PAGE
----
"But when it comes to how our measures do matter, the important thing about keeping them alive is that they provide an alternate way of thinking. The usefulness of the metric system doesn't change the fact that it is incredibly artificial. Worse, its universality leads to the notion that decimals are the only way of perceiving the world.

"In the Babylonian sixtieths, Roman twelfths, and medieval halves, quarters, and eighths there is the logic and genius of countless generations of people coming to grasp the world around them, the same way there is logic and genius in the Enlightenment tenths, hundredths, and thousandths of the metric system. What is good about the latter does not negate what is good about the former.

"Such arguments are taken as self-evident when it comes to vanishing languages or other living heritages that are endangered. America is preserving ways of thinking that were once common to all humanity, and if we get rid of our measures we will never bring them back. To be for a metric America is to be for a global monoculture.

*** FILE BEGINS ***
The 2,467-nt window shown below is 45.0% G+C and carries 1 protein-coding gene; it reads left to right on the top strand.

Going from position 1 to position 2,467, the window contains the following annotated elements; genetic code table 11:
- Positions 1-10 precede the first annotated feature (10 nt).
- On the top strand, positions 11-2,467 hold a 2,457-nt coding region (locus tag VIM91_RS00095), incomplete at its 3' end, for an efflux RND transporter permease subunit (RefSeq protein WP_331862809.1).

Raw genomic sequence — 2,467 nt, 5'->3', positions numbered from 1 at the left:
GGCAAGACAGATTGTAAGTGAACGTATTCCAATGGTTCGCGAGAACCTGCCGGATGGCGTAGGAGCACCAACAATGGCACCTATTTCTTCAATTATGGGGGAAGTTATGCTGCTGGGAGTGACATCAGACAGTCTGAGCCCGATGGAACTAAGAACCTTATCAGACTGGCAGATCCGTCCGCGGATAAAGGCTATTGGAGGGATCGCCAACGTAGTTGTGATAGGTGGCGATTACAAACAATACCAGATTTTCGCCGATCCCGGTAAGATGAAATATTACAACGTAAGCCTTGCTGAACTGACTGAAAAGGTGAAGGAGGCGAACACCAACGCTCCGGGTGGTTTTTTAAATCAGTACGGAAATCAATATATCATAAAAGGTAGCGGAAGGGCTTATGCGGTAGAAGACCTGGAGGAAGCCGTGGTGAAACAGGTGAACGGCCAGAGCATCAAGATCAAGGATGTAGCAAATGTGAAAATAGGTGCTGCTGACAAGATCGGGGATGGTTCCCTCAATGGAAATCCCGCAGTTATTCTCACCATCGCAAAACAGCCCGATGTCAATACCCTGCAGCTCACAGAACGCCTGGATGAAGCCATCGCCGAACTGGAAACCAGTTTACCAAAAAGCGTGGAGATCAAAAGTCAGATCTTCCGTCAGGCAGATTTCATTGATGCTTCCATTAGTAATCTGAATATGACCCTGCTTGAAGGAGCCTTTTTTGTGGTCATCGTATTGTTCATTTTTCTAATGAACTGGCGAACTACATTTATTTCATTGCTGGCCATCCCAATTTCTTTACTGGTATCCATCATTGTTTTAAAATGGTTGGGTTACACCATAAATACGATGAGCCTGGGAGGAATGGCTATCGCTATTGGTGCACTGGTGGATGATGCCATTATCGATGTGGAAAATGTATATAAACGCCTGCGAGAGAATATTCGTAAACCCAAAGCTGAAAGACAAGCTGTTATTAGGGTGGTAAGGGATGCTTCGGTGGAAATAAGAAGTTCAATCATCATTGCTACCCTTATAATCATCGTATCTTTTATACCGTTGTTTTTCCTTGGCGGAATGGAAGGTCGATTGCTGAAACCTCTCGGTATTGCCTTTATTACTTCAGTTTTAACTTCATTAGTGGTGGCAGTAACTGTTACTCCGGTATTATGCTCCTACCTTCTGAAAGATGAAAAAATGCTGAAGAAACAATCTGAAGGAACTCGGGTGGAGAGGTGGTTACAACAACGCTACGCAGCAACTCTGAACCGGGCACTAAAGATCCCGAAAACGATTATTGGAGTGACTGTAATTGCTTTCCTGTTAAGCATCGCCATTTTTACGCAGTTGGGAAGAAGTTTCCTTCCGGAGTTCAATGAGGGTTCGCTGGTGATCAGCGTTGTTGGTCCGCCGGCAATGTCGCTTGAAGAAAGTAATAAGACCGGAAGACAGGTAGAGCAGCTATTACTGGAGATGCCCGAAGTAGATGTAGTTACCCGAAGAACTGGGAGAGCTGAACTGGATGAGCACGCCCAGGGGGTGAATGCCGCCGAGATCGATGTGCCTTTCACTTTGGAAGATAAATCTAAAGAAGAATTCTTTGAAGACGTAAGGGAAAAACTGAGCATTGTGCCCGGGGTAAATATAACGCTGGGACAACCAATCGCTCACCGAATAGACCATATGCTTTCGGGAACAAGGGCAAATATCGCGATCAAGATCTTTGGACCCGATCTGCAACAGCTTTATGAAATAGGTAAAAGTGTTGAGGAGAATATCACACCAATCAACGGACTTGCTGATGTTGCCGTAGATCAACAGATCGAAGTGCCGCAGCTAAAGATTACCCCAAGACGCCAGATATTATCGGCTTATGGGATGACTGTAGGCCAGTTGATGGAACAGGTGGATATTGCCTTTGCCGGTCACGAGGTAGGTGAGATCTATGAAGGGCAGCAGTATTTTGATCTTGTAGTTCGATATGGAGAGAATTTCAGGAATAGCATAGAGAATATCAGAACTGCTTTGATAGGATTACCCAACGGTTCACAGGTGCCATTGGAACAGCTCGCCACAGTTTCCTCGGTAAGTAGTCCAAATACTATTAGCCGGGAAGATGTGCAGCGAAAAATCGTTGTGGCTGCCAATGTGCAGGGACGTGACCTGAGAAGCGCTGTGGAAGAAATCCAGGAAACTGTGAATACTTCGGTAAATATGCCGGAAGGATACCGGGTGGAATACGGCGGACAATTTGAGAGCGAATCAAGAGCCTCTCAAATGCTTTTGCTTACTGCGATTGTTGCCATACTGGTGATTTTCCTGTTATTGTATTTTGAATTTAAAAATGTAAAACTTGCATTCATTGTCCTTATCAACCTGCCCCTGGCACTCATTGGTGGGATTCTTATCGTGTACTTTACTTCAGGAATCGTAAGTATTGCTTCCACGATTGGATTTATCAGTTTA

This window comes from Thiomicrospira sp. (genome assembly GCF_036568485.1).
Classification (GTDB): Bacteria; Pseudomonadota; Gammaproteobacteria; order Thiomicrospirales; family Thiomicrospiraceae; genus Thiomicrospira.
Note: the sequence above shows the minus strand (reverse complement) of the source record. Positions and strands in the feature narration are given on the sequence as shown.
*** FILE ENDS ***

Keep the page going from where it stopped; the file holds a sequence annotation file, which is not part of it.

"So how is it that those who cheer José Bove's smashing of a McDonald's and blame the United States for the Coca-Colanization of the planet would want this to happen? How can Americans be stupid, ignorant, and lazy for knowing only one language, and also be those same things for having two systems of measurement? It is because not being metric plays into the idea that America thinks of itself as not having to play by the same rules as the rest of the world. This may be a fair enough criticism in other cases, but not this one.

"America has never gone metric because it never had to, and every other country did. Most of them converted while undergoing regime changes, industrializing, and trying to make their people literate and numerate. It used to be that diversity was the enemy of a better life; we now live in an age where the villain has become uniformity."

Huzzah the old measures. Down with the metric system!
… (more)
tuckerresearch | 1 other review | Feb 10, 2023 |
Note: I accessed a digital review copy of this book through Edelweiss.
fernandie | 8 other reviews | Sep 15, 2022 |